African – Mis – Adventures
This is part 1 and for part 2 see here.
Welcome to Africa
The events here took place a while before we moved back to Africa. Our motivation for returning was primarily a deep-seated longing for the land of our fathers. But if I’m going to be brutally honest here, I think Moz was worried what a major family crisis could do to the phone bill!
There’s always a lot of reporting on the International News about Africa. It’s usually negative; mostly politics or news of a famine, an uprising, or a conflict of some kind or another. Well I can tell you of a thing or two happening in Africa and I’m not even mentioning politics! Moz and I have our own ‘up–to–date’ story running from Africa with breaking news, telephone interviews and nail-biting, edge-of-seat-reality!
As some of you may already know, we have two sons that have made Africa their home. One is in Johannesburg, South Africa and the other son, Josh, lives outside of Harare, where he is a partner in a game capturing company, treating animals (giraffe, buffalo, wildebeest, rhino, sable, lion, roan, impala, elephant, bush buck etc, etc) for ailments and parasites or moving them to other camps, reserves and countries. At the time of this story, Josh was visiting a friend, who was doing veterinary work in Tanzania. We were still in Scotland when I got a phone call and it went something like this…
In Scotland; a call from darkest Africa
“Hi Mom, howzit?”
“Hi Josh, what’s happening? How are you?”
“Hey, I’m OK. How you guy’s doin’?” (Sounds far away and ‘a bit out of it’)
“We’re fine, just busy. How are you and where are you?”
“I’m in Tanzania.”
“So, you got through the border OK?” (Sometimes crossing borders in Africa is tricky)
“So what’s up, you don’t sound so good?” (Notice how my normally excellent English starts to deteriorate?)
“Well, I’ve got Malaria…” (Small voice, trailing off)
“What kind of Malaria?” (Trying to keep panic down)
“Cerebral Malaria…but Mom, I’m OK…really”
I’m speechless… while brain processes information… picture 6’ 8”, 100kg son lying pale and drawn, gaunt frame covered by sheet in ‘Albert Schweitzer’ type, palm-walled clinic somewhere in ‘darkest’ Africa, while battling the deadliest malaria known to man! (Had I realized how close this vision was to the truth, I might have panicked). The symptoms had started on the 36-hour bus ride from Zimbabwe to Tanzania and by the time Josh arrived at his destination, he felt like he was dying.
The only people he knew in Arusha were missionaries, friends of a friend, who took him in, put him to bed and nursed him until the crisis was past. It was nothing short of a miracle that the husband was a pharmacist who had weathered several bouts of Malaria himself. He and his wife knew just what to do to help Josh, giving him the medicine he needed, liquids, food, a place to sleep and rest and cleaning up after him until he could travel. This gut-wrenching call occurred three days after the initial diagnosis and he spent another two days of utter misery until the crisis was completely over.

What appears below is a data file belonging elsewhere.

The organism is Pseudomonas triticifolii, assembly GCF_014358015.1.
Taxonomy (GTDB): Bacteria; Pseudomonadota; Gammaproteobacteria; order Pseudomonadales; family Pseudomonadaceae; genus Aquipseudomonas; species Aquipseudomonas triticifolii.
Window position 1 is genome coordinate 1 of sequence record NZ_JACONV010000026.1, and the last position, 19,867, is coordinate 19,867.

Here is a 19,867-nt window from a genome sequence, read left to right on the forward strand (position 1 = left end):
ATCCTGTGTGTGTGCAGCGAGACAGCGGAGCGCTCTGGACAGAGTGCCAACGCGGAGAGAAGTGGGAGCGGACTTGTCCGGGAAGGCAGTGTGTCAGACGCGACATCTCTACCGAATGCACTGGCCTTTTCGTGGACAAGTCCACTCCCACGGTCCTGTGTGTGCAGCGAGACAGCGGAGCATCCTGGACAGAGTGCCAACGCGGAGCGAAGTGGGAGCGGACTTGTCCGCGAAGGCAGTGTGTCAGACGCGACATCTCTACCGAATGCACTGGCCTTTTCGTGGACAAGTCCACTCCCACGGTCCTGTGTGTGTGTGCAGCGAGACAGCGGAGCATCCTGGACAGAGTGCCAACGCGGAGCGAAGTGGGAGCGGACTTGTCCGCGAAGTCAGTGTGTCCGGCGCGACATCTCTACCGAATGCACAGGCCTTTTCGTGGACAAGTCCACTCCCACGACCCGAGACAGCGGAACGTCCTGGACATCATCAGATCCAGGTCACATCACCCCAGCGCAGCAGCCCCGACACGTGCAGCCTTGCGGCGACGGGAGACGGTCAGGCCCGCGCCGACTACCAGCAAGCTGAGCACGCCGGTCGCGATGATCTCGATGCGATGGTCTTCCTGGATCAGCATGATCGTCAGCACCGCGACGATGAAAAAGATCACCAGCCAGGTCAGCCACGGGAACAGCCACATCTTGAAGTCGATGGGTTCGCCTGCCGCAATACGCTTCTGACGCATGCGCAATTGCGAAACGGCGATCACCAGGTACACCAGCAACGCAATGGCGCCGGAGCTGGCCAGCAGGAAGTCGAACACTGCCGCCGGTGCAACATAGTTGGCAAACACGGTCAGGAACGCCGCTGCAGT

Saved by the Missionary
A side note here about missionaries: Since Africa was explored and the pioneering giants first went to heal and spread Christianity, there have been missionaries in Africa. As well as preaching and establishing churches, they (such as the above-mentioned Dr Albert Schweitzer) worked tirelessly in all sorts of capacities, teaching, healing, running food distribution centers and implementing skills programs.
I have often come across blogs started by yet another young family, (newly arrived in some remote part of Africa), to keep friends, family and fellow church members posted with their news and progress. Even if their doctrine or politics may differ from many, the work being done is vital and this is one mother who has sent up a silent thank you for these often, unsung heroes.
No time to lay about
By the middle of February, Josh was well enough to attend a course on game darting, along with an international group of vets and rangers. After the week-long course was over, he was back at work in remote areas, where even mobile phone signals don’t reach and don’t ask about land lines. We would hear from him when he touched base in Harare between jobs, but he seemed to be fully recovered from his bout with the world’s deadliest killer.
Moz had grown up in the heart of the South African bushveld in the ‘50’s and ’60’s and in the early ‘70’s worked for expeditions into Botswana to the Okavango Swamps and the Central Kalahari Reserve (traditional home of the Bushman -“San” people). Reflecting on Joshua’s bout with Malaria, I remembered Moz saying to him, as he left Scotland for Africa “Remember Josh, it’s not the big things that are problems in the bush, it’s the little things.”
There was no way any of us could know that another one of those “little things” was about to strike again…
1. Further African (mis) Adventures – Anthrax